протојереј-ставрофор др Зоран Крстић - How to preserve and promote the values and the identity of Europe facing globalization?

протојереј-ставрофор др Зоран КрстићEPP Group Delegation (European Parliament) to H.H.
The Ecumenical Patriarch Bartholomew I of Constantinople
Constantinople 09.12.2010.

Dear Brothers and Sisters[1],

It gives me great pleasure and undeserved honour to be here with you today, at the place of such historical and spiritual significance, with regards to the issue that most profoundly permeates our lives and our future. The European values and the process of globalization are those inexhaustible subjects which people of different aspirations and views from various parts of Europe could, as is normal and expected, deal with the way they want. What follows and what I would like to bring your attention and love to is a most common opinion on globalization given by a man living in Eastern Europe, coming from a country in transition, from Serbia, and then a reflection on these from me as an orthodox priest.

As we all know well, the globalization process takes many different forms, both nice and ugly. After 50 years of communist regime and 10 years of the ethnical clashes and disintegration of Yugoslavia, the Serbian society had been expecting the year 2000 with a great hope and in such a mood entered the modern processes of integrations. As many people, some of which being scientists and politicians, were astonished by a swift and entire clash of communism during the 90-es, so were they by the difficulties associated with so called post-communist societies during their transition towards modern and developed societies of the West. One of the key problems was a demand and need for accelerated changes. What took ages to get into shape in the West is now expected to give effect in a very short while. The consequences of this disbalance of social clocks are enormous. It is difficult, sometimes even impossible to endure and make such changes in a short period of time.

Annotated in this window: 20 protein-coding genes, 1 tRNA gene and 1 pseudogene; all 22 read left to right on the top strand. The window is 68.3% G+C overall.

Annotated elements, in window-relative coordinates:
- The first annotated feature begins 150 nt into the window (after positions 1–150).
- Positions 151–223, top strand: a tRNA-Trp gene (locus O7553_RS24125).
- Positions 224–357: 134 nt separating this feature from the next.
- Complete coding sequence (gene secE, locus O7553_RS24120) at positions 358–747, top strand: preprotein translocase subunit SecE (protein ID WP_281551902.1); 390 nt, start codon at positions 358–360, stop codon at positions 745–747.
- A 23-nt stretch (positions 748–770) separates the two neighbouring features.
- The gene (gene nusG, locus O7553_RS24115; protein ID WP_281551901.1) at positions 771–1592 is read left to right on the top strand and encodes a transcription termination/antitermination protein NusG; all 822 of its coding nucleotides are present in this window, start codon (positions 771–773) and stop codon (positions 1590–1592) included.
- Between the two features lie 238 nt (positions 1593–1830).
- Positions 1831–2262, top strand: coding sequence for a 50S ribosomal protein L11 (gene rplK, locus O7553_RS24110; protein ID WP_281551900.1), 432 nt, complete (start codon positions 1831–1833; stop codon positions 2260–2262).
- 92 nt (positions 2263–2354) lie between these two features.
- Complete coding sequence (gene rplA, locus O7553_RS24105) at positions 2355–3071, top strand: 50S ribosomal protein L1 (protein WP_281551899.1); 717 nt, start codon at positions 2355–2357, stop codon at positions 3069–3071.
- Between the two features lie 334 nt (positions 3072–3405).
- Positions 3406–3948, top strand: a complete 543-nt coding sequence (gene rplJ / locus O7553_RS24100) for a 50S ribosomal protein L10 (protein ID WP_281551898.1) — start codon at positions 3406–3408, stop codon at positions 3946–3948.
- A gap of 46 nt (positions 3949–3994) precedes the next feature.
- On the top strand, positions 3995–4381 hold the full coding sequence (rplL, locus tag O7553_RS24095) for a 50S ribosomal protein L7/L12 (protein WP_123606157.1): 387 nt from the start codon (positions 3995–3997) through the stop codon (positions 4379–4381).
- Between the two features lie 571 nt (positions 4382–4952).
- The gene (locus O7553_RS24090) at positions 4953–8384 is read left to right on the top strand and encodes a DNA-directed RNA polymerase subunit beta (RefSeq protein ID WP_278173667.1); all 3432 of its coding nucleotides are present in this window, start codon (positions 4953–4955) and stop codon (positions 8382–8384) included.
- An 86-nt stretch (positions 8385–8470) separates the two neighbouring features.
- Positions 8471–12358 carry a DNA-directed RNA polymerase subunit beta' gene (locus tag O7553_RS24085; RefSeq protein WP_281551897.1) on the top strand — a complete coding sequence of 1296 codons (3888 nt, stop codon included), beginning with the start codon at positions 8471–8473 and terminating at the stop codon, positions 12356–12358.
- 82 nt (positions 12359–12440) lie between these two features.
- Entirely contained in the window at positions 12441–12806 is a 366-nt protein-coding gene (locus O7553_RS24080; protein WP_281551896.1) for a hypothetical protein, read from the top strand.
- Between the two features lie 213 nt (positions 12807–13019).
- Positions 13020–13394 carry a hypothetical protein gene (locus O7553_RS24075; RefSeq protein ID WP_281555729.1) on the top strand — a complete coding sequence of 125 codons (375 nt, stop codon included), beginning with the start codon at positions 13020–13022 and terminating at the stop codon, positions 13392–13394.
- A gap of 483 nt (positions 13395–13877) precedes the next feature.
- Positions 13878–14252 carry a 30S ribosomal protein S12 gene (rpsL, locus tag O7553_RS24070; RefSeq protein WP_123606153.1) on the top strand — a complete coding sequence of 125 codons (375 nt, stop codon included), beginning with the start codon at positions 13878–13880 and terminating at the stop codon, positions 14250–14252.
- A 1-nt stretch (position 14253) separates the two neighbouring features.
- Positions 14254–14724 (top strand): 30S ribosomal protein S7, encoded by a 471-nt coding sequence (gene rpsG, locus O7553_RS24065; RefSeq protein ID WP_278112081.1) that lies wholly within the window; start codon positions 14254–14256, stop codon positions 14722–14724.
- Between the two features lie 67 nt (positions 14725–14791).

The processes of integrations and globalization are being understood by many as the process that will bring a higher standard of living on their own, but it is the opposite what is actually happening. The dreams do not come true. The hopes are constantly being postponed into yet further future while the life is getting harder. A promising face of a nice, happy and prosperous future is being outweighed by new poverties and hopelessness. The old totalitarian regimes and injustice now continue existing in new forms. This is the level at which, I would dare to say, the Serbian society exists today. This objectively hard social situation has a diverse impact on people. Yet again I would dare to stress just the two reactions, out of many, that bring light to the actual problems. The first one is to be marked as negative, while the other one as positive. Firstly, the negative reaction: the modern social processes, in a brutal way, segregate people to a small number of winners and a big number of losers. The losers, in other words those who feel about themselves as betrayed in their hopes, become impatient, extreme, and tomorrow maybe even violent in their rejection of all the European processes and globalization. They argue that Europe comes to us in a form of all possible and unthinkable perversions never seen before, followed by, according to their understanding, abuses of the human freedom and human nature. The other, positive reaction is embodied in a soberness of those who understood that nobody will grant us anything and that it is only by a patient labour that something can be achieved in life. Dreams about a taken for granted high standard in Serbia has definitely crumbled, and it seems to me not only in Serbia. And that is good, for that leads us now into the issue of the European values which I would like to approach to as an orthodox priest.